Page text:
Greengrass' precision filmmaking wouldn't be worth much without fine complementary performances, and his cast brings a lifelike, almost disturbingly authentic presence to the film. Tom Hanks again dominates the picture, falling into part with almost unparalleled believability. He portrays an everyday sort of man who's confident in his ability as ship's captain and sure of his authority, but also a man who fears on the inside and gradually falls perilously close to the brink of collapse on the outside the closer he comes to meeting the business end of an AK-47. Hanks portrays a man quick on his feet yet nearly immobile with terror on the inside, a duality that's challenged the further he's pushed into his journey with every new turn, each drop of blood spilled, every intimate moment with his captors. He plays the character from the inside out incredibly well and sells every moment, culminating in a heart-wrenching final scene in which he lets loose the sort of unprepared and unrestrained emotions that only a close relationship with tragedy can truly engender in a man. The two-time Oscar winner is matched scene-for-scene by newcomer Barkhad Abdi who delivers a frighteningly authentic performance as the film's primary antagonist, a man who is every bit Phillips' match and travels a similar arc. Abdi brings to the part a natural screen presence and understanding of the performance craft that's evident with every glance and movement but also a deeper soul that's all too often missing from film antagonists. The film is nearly as much his story and the ballet of blood, sweat, uncertainty and fear between the captains as it is Phillips' story alone.
Captain Phillips Blu-ray, Video Quality
Captain Phillips looks terrific on Blu-ray. Sony's latest "mastered in 4K" presentation excels throughout, delivering sparkling colors and refined details throughout. The color palette springs to life in every daytime exterior. Ocean shots are particularly gorgeous, displaying crystal-clear waters with lifelike accuracy. Additionally, the colors seen around the ship's hull and its cargo containers look terrific, as does the orange lifeboat that's prominently seen in the film's second half. Fine detailing and big, basic textures alike look terrific, too. Facial features reveal every bruise, bead of sweat, natural line, and hair there is to see. Worn edges around the ship, weathering, imperfections in paint, beaten and well-used firearms, and all variety of nuanced background elements look marvelous, too. Image clarity is generally outstanding. The image does appear to struggle a bit in its darkest scenes. Blacks can push ever-so-slightly towards an unnaturally bright shade, and darker scenes, particularly down in the Alabama's powered-down and low-light engine room, display large amounts of buzzing grain. Otherwise, this is an immaculate, film-quality presentation.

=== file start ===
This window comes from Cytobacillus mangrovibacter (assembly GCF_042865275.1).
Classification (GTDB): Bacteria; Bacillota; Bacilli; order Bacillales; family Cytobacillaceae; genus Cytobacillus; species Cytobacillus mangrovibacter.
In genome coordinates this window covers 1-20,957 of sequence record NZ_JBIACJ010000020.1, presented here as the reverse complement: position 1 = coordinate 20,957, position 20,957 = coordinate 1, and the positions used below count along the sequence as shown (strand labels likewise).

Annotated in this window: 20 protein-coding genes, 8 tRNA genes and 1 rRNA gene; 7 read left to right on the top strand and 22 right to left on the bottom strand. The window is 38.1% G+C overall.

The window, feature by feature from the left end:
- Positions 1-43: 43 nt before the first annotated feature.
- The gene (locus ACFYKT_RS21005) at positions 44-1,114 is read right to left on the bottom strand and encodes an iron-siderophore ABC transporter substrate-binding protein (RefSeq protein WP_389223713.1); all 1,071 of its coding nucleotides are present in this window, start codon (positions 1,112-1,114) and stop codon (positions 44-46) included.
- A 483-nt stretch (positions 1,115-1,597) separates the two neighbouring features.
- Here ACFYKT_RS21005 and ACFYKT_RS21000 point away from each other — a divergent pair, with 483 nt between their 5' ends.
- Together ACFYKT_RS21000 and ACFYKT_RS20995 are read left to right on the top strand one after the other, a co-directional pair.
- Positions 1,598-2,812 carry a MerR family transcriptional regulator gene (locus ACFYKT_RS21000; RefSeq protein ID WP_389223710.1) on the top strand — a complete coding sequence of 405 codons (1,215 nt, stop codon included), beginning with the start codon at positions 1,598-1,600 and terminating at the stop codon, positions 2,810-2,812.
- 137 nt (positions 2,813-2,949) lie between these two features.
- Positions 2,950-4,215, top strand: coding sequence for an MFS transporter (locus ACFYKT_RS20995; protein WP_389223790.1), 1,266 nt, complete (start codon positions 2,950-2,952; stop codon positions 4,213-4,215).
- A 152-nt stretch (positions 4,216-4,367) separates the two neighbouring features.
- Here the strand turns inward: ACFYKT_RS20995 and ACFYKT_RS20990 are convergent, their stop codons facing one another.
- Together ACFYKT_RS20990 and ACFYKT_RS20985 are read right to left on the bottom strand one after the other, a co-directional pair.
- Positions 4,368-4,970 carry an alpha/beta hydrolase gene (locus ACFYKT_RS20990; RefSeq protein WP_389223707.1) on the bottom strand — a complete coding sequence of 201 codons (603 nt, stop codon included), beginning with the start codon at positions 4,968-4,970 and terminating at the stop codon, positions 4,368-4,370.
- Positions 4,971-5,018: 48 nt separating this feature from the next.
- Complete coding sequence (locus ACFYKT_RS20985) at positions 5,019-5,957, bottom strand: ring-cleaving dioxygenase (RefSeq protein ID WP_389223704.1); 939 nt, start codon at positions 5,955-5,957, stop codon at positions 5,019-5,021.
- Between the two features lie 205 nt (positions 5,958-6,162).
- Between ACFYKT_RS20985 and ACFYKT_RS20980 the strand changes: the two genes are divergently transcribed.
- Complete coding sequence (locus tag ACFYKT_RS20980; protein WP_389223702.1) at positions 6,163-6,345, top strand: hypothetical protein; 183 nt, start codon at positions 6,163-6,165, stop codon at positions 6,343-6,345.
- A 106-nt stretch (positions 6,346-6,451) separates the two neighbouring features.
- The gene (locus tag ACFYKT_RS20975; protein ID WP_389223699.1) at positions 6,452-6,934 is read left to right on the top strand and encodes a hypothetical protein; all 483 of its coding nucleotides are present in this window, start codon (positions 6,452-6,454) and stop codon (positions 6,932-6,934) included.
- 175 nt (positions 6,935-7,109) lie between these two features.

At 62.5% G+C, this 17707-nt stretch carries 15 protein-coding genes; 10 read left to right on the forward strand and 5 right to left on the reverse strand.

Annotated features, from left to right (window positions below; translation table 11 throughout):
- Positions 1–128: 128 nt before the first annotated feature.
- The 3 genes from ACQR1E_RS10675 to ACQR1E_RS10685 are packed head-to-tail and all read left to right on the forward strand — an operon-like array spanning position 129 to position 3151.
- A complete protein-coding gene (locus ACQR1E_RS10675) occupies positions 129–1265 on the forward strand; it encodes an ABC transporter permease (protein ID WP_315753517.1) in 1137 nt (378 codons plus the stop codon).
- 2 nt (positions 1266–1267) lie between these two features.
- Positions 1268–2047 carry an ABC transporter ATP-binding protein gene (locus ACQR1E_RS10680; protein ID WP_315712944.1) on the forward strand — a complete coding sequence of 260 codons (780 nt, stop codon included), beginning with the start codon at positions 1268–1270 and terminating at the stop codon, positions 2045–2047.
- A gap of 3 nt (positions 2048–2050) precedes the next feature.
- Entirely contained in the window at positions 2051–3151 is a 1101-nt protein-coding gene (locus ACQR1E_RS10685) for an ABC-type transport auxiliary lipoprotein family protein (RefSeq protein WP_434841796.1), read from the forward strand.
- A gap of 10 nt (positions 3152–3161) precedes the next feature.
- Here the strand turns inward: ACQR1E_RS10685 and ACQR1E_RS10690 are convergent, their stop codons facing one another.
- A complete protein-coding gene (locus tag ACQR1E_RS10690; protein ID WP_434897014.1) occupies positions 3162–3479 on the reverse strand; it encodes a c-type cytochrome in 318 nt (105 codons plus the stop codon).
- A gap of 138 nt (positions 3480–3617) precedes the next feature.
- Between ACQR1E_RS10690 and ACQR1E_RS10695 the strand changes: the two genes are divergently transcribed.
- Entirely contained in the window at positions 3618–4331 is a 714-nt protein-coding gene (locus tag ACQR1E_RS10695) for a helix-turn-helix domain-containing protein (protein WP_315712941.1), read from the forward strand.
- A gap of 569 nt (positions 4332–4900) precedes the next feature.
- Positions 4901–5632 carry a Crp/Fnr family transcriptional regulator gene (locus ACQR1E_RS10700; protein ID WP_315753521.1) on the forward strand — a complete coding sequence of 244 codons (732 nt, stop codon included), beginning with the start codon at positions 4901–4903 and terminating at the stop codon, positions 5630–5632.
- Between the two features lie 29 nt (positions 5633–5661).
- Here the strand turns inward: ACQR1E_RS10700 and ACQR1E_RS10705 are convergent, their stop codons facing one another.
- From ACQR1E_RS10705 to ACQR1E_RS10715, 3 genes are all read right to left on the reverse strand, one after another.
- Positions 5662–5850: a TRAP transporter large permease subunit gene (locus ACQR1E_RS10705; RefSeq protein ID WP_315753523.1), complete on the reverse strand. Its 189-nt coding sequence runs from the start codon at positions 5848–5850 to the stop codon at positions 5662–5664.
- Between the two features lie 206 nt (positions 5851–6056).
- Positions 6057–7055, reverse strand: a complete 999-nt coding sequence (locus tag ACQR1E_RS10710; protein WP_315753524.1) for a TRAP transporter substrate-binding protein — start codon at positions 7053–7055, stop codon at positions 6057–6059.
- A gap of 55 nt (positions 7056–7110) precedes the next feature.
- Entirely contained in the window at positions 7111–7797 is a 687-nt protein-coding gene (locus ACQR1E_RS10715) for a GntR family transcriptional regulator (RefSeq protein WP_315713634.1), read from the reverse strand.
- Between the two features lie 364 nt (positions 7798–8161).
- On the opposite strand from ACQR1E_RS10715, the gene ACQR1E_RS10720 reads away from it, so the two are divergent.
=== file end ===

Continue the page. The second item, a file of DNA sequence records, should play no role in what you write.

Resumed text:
Captain Phillips Blu-ray, Audio Quality
Captain Phillips' soundtrack dazzles. Sony's DTS-HD Master Audio 5.1 lossless soundtrack springs to life with both incredible power and environmental nuance alike. The film's earlier scenes enjoy the calm sound of passing traffic en route to the airport. Convincingly light ambience supports Phillips' arrival in the Middle East. Out on the water, the little detailed effects of waves, wind, and small background elements on the bridge place the listening audience in the ship's central location. The pirate attacks enjoy tremendous sonic intensity, built around heavy splashing water, hard-pushing engines, and big, powerful music. The water saturates the stage and the music pushes through with natural power and precision, both filling the listening area and helping define what are amongst the film's most heart-pounding sequences. Gunfire erupts with striking accuracy, presenting a strong crack into the listening area and following up, occasionally, with the sound of 7.62x39 rounds slamming into the Alabama's hull. Radio chatter and loudspeaker announcements come through authentically, with a bit of static and reverberation, respectively. The Navy's big horn belches out a deep, room-shaking announcement, followed by a whirring alarm in chapter 11. Dialogue plays consistently and evenly from the center. This is a wonderful, reference-quality presentation that fans of the film and audiophiles like will adore.
Captain Phillips Blu-ray, Special Features and Extras
Captain Phillips contains a commentary track and a three-part documentary.
Captain Phillips Blu-ray, Overall Score and Recommendation
The contrasting worlds, the building pressure, the excitement, the uncertainty, and the culminating catharsis of it all in one of the most powerful and precisely acted end scenes in cinema history all give rise to what is a perfect movie. Captain Phillips is a masterpiece of the medium, a picture that commands the screen, captivates its audience, and tells a tightly woven tale of real life danger, heroism, and terror. It's expertly directed and incredibly acted. The film should attract at least a handful of high profile Oscar nominations for Best Picture, Best Director, Best Actor, Best Supporting Actor, and Best Editing, and win several. Sony's Blu-ray release of Captain Phillips features excellent "Mastered in 4K" video, faultless audio, and a small but satisfying assortment of extra content. Captain Phillips earns my highest recommendation.
Captain Phillips: Other Editions
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Captain Phillips Blu-ray, News and Updates
• Blu-ray Sales, Jan. 20-26: Captain Phillips Escapes to the Top Spot - January 31, 2014
For the week that ended on January 26th, Sony Pictures Home Entertainment's Captain Phillips rose to the top of the Blu-ray-only and overall media rankings. This acclaimed docudrama scored with critics and audiences last fall, and now it has been nominated for ...
• This Week on Blu-ray: January 21-28 - January 19, 2014
For the week of January 21st, Sony Pictures Home Entertainment streets Captain Phillips on Blu-ray. Other titles include Blue Jasmine, Warner's The Postman Always Rings Twice, MGM's new RoboCop Blu-ray, Magnolia's Bad Milo release, and Criterion's loaded It's a ...
• Captain Phillips Blu-ray - December 4, 2013
Sony Pictures Home Entertainment will release on Blu-ray director Paul Greengrass's action thriller Captain Phillips (2013), starring Tom Hanks, Barkhad Abdi, Barkhad Abdirahman, Catherine Keener, and Michael Chernus. The release will be available for purchase ...